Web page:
2021 MRS Spring Meeting

Call for Papers

Submit an Abstract
Abstracts Due October 29, 2020, 11:59 pm ET

Symposium NM04-Magnetic Skyrmions and Topological Effects in Materials and Nanostructures

Magnetic skyrmions are particle-like spin textures of nanometer-size dimensions that exhibit long lifetimes due to topological protection. Since the first discovery of the skyrmion lattice phase in bulk MnSi about a decade ago, these topological magnetic textures have been observed in a large number of chiral magnets as well as magnetic multilayers. The research field of skyrmions currently extends in numerous directions ranging from fundamental aspects related to the field of topology to prospective technological applications in spintronic devices for information storage and manipulation. It is also realized that the field of skyrmions shares numerous common points with the field of magnetic and polar materials hosting topological band structures, thus highlighting the universality of topological concepts. The latter demands for new skyrmion materials and systems posing important challenges to the field of materials science.

The aim of our symposium is to bring together specialists working on a broad range of problems in the emerging field of skyrmionics and adjacent fields. The symposium will cover the fundamental aspects such as the topology of skyrmions and topological electronic phases in magnetic and polar materials, physical mechanisms underlying the Dzyaloshinskii-Moriya interaction and will proceed towards applied and practical problems. Those include the growth of known bulk skyrmion-hosting materials on substrates and the control of interfaces in magnetic multilayers to optimize skyrmion formation as well as the prediction and discovery of novel skyrmion materials. Experimental observation and characterization of skyrmion phases, magnetic textures of individual skyrmions, their dynamics and magnetochiral effects using a broad range of experimental techniques (magnetometry, magnetic force microscopy, Lorentz microscopy, neutron scattering, optical and microwave spectroscopy, etc.) will receive extended coverage. On the most practical side the symposium will address novel concepts of spintronic devices. The symposium will thus bridge the opposites along the three distinct directions: fundamental and applied materials research, theory and experiment, young researchers and established leaders in the field.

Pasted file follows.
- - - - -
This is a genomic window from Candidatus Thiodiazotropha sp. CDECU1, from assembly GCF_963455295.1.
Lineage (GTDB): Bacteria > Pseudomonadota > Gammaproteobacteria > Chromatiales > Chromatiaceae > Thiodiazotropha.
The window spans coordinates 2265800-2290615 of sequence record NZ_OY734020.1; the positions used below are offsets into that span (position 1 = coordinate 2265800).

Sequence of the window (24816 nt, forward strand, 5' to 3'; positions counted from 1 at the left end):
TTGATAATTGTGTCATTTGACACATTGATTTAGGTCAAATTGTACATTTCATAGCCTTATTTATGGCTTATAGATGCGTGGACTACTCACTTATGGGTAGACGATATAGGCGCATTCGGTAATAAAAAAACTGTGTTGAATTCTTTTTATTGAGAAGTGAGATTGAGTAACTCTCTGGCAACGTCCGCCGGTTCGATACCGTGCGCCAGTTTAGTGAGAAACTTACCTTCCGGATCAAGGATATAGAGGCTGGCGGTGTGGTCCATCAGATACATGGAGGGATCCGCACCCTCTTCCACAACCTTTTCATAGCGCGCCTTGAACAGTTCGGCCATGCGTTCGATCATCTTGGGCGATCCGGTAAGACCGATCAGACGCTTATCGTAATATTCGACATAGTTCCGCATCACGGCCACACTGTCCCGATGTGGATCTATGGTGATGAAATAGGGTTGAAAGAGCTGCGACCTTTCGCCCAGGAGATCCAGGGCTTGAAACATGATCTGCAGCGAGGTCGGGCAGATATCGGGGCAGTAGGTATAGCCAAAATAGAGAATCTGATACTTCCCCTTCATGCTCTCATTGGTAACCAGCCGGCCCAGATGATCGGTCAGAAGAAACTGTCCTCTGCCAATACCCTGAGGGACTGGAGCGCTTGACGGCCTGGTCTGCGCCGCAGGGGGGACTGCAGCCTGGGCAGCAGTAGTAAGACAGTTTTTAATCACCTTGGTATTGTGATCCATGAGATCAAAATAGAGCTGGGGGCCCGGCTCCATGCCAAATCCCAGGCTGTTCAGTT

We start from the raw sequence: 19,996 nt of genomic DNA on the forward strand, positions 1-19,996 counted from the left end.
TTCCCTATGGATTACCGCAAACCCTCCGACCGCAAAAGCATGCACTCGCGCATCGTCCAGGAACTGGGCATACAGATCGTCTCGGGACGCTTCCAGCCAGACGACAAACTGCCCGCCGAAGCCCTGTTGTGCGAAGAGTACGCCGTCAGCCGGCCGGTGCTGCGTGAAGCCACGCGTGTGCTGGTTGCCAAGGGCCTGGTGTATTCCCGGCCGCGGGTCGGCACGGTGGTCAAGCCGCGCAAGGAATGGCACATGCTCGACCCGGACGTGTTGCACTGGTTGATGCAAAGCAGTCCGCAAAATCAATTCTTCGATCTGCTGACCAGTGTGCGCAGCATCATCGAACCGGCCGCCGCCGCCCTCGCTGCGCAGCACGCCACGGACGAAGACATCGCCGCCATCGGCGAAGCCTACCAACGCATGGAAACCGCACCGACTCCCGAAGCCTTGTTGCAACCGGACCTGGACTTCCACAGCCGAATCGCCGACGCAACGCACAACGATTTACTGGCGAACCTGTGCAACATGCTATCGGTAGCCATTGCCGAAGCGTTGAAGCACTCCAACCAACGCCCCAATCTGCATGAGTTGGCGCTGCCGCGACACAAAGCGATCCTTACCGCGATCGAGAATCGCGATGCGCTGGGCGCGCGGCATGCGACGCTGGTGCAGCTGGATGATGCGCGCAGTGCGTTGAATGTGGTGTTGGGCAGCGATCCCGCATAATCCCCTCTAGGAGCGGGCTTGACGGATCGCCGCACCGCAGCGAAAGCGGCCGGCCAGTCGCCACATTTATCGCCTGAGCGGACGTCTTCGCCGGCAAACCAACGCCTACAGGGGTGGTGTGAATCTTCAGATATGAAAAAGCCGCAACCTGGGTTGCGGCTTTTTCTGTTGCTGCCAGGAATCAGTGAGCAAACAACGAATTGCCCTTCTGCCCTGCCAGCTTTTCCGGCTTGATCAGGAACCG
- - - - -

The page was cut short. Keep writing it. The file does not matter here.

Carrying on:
Topics will include:

  • Fundamental topological aspects and physical mechanisms underlying skyrmions
  • Discovery of novel skyrmion materials, both theoretical predictions and experiments
  • Electronic structure of chiral magnets and their optical properties
  • Magnetic and correlated topological materials at the interface with skyrmion physics
  • Growth of skyrmion-hosting bulk materials and magnetic multilayers
  • Experimental observation of skyrmion phases, magnetic textures and dynamics (magnetometry, Lorentz microscopy, neutron scattering, etc.)
  • Micromagnetic simulations of skyrmion structure, dynamics and device operation
  • Microwave magnetochiral and non-reciprocity effects of nanoscale confinement on skyrmion phases
  • Novel concepts of spintronic devices and neuromorphic computing employing skyrmions

Invited Speakers:

  • Meigan Aronson (University of British Columbia, Canada)
  • Geetha Balakrishnan (University of Warwick, United Kingdom)
  • Stefan Blügel (Forschungszentrum Jülich GmbH, Germany)
  • Felix Büttner (Helmholtz-Zentrum Berlin, Germany)
  • Rafal Dunin-Borkowski (Forschungszentrum Jülich GmbH, Germany)
  • Karin Everschor-Sitte (University of Mainz, Germany)
  • Claudia Felser (Max Planck Institute, Germany)
  • Aurore Finco (University of Montpellier, France)
  • Dirk Grundler (École Polytechnique Fédérale de Lausanne, Switzerland)
  • Alex Hoffmann (Argonne National Laboratory, USA)
  • Kyoko Ishizaka (The University of Tokyo, Japan)
  • Wanjun Jiang (Tsinghua University, China)
  • Roland Kawakami (The Ohio State University, USA)
  • Istvan Kezsmarki (Universität Augsburg, Germany)
  • Jelena Klinovaja (Universität Basel, Switzerland)
  • Denys Makarov (Helmholtz-Zentrum Dresden-Rossendorf, Germany)
  • Lane Martin (University of California, Berkeley, USA)
  • Christian Pfleiderer (Technische Universität München, Germany)
  • Martino Poggio (Universität Basel, Switzerland)
  • Nicolas Reyren (Centre National de la Recherche Scientifique, France)
  • Achim Rosch (University of Cologne, Germany)
  • Avadh Saxena (Los Alamos National Laboratory, USA)
  • Yoshinori Tokura (RIKEN, Japan)
  • Tobias Weber (Institut Laue-Langevin, France)
  • Jonathan White (Paul Scherrer Institut, Switzerland)
  • Roland Wiesendanger (Universität Hamburg, Germany)
  • Seonghoon Woo (IBM T.J. Watson Research Center, USA)
  • Xiuzhen Yu (RIKEN, Japan)

Symposium Organizers

Oleg Yazyev
École Polytechnique Fédérale de Lausanne
Institute of Physics
Switzerland
+41 21-6935485, oleg.yazyev@epfl.ch

Vincent Cros
Centre National de la Recherche Scientifique
France
33-1-69-41-58-62, vincent.cros@cnrs-thales.fr

Max Hirschberger
The University of Tokyo
Japan
81-(0)48-462-1111-Ext--6115, hirschberger@ap.t.u-tokyo.ac.jp

Leslie Schoop
Princeton University
USA
(609) 258-9390, lschoop@princeton.edu